Ticket Info: FREE (donation)
Yerba Buena Gardens
Sun, Aug 22nd @ 2:00 PM (Music 1:30) 
Mission St. & 3rd St., San Francisco 
Ticket Info: FREE (donation)
ASL Interpreter on site
Richmond Civic Center
Wed, Aug 25th @ 6:30 PM (Music 6:00) 
Nevin Ave. & 27th St., Richmond 
Ticket Info: FREE (donation)
Mitchell Park, South Field
Fri, Aug 27th @ 7:00 PM (Music 6:30) 
Sat, Aug 28th @ 4:00 PM (Music 3:30)
600 East Meadow Drive, Palo Alto 
Ticket Info: FREE (donation)
Mosswood Park
Sun, Aug 29th @ 2:00 PM (Music 1:30)
 W. MacArthur Blvd. & Broadway, Oakland 
Ticket Info: FREE (donation)

San Francisco Mime Troupe
www.sfmt.org

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Cy Ashley Webb
Cy spent the ‘80’s as a bench scientist, the tech boom doing intellectual property law, and the first decade of the millennium, aspiring to be the world’s oldest grad student at Stanford where she is interested in political martyrdom. Presently, she enjoys writing for Stark Insider and the SF Examiner, hanging out at Palo Alto Children's Theatre, and participating in various political activities. Democracy is not a spectator sport! Cy is a SFBATCC member.
  • rgdavis

    1.when so many of the others of their era have either failed or become cartoon versions of their former selves.

    2.All too often, leftist politics is humorless –

    3. Troupe manages to avoid the two dimensionality that afflicts almost every political novelist from Dickens to Upton Sinclair

    These lines plucked out of your review make it appear you are older then your are and have seen many “others of their era” who are tendentious and not funny. It would be interesting to know who you are talking about and when and where did you see these people perform?

    The second one “All to often leftist politics is humorless”
    Who are you talking about or do you get your notions from above reproach postmodernists? Couldn’t be, you must have read these clichés from others. Who?

    And the two dimensionality third line also makes you a student of Dickens (1812-1870) a 19th century English writer who depicted in serial form general monstrosities in England. Plus you must have read the name of Upton Sinclair (1878 -1968) with his muckraking novel written in 1906. I presume you read some of both or took a course at Fox News on 19th century “two dimensional political novelists.”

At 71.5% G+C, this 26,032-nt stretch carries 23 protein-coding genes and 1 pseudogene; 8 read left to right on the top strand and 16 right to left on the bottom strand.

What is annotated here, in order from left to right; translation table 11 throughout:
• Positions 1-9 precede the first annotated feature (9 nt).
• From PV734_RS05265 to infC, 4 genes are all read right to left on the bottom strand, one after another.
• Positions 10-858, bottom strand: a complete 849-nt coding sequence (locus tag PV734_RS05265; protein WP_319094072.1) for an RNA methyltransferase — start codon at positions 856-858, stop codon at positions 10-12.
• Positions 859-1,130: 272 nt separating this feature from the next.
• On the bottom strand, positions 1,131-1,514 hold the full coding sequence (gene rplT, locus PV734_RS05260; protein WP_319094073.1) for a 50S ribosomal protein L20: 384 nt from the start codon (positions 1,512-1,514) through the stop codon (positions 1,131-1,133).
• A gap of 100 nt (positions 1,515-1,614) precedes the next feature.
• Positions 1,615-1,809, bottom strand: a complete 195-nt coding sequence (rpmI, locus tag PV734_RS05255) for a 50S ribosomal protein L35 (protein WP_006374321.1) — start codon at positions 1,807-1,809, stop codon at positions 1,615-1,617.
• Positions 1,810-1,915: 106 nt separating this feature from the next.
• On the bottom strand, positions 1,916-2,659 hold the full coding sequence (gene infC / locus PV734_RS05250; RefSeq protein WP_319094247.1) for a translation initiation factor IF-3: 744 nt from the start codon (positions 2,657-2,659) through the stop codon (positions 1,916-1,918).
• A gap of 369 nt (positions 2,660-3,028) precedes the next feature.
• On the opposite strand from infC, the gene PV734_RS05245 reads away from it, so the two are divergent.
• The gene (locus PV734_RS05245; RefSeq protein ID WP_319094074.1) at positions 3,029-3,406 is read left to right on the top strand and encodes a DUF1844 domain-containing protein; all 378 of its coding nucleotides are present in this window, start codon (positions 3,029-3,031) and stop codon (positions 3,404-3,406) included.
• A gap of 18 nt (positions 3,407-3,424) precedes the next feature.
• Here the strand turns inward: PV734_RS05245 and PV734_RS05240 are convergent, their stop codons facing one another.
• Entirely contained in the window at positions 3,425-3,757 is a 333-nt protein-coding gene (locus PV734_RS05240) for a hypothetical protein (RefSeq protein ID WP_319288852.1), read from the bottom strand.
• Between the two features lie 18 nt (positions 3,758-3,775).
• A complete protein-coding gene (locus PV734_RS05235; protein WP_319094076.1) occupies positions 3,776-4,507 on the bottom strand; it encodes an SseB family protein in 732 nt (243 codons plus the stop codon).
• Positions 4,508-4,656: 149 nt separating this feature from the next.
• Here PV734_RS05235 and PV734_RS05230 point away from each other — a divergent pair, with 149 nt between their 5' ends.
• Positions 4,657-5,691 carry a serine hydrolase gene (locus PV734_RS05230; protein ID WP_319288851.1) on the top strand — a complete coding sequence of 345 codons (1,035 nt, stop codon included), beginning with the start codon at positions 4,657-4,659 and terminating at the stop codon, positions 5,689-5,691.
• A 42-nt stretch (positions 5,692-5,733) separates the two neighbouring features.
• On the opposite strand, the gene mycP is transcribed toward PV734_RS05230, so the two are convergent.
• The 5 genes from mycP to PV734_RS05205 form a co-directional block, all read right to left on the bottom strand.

That makes your scholarship about a century behind, you should catch up try Lenny Bruce, records, as a cleanser and then read Slavoj Zizek… you would need about three books to get a good start.

  • rgdavis

    1.when so many of the others of their era have either failed or become cartoon versions of their former selves.

    2.All too often, leftist politics is humorless –

    3. Troupe manages to avoid the two dimensionality that afflicts almost every political novelist from Dickens to Upton Sinclair

    These lines plucked out of your review make it appear you are older then your are and have seen many “others of their era” who are tendentious and not funny. It would be interesting to know who you are talking about and when and where did you see these people perform?

    The second one “All to often leftist politics is humorless”
    Who are you talking about or do you get your notions from above reproach postmodernists? Couldn’t be, you must have read these clichés from others. Who?

    And the two dimensionality third line also makes you a student of Dickens (1812-1870) a 19th century English writer who depicted in serial form general monstrosities in England. Plus you must have read the name of Upton Sinclair (1878 -1968) with his muckraking novel written in 1906. I presume you read some of both or took a course at Fox News on 19th century “two dimensional political novelists.”

    That makes your scholarship about a century behind, you should catch up try Lenny Bruce, records, as a cleanser and then read Slavoj Zizek… you would need about three books to get a good start.